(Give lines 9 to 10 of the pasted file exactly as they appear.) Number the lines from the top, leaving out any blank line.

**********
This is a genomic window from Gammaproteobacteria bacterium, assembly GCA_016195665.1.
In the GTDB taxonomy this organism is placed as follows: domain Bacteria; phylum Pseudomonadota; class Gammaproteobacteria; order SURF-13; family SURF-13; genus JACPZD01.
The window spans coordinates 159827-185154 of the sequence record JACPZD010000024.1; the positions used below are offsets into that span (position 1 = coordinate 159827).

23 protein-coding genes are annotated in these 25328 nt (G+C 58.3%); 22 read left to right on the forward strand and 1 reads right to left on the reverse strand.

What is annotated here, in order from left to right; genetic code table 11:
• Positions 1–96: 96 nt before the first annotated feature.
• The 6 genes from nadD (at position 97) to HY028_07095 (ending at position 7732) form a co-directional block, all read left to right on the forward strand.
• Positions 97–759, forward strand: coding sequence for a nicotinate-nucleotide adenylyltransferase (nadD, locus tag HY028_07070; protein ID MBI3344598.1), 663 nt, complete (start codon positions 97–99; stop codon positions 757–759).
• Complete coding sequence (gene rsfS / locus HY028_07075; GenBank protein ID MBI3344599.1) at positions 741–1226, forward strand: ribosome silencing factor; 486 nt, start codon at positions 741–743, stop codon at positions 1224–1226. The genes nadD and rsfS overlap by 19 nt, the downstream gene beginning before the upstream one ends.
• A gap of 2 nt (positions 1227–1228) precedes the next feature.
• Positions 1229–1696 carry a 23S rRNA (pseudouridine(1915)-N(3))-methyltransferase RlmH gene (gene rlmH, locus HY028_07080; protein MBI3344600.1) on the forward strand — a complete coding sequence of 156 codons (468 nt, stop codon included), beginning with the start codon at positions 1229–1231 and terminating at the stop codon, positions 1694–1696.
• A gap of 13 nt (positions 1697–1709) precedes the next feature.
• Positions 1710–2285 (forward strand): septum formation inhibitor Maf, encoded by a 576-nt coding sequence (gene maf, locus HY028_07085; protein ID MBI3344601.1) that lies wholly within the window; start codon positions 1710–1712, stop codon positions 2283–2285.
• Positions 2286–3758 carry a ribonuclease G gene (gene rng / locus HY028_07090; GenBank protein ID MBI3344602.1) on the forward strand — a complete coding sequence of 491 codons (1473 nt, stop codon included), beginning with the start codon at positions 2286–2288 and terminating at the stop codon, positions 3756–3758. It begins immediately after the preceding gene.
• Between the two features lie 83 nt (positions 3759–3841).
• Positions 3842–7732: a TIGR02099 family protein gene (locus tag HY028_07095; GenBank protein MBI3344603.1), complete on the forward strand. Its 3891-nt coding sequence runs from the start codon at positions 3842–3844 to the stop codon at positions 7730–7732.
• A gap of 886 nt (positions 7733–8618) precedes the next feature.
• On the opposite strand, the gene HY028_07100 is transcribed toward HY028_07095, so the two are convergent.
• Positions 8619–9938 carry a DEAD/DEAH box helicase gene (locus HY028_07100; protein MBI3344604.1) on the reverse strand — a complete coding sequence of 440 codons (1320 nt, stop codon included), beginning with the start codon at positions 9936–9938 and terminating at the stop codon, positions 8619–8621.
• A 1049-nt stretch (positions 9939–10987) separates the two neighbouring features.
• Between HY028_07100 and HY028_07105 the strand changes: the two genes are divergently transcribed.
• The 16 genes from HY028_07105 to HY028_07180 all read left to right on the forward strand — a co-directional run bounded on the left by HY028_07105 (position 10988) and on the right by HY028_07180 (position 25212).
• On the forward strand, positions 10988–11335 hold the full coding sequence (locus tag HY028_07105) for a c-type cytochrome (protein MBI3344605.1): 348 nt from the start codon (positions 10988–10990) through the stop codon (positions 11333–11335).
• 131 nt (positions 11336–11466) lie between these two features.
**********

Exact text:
• Complete coding sequence (gene rsfS / locus HY028_07075; GenBank protein ID MBI3344599.1) at positions 741–1226, forward strand: ribosome silencing factor; 486 nt, start codon at positions 741–743, stop codon at positions 1224–1226. The genes nadD and rsfS overlap by 19 nt, the downstream gene beginning before the upstream one ends.
• A gap of 2 nt (positions 1227–1228) precedes the next feature.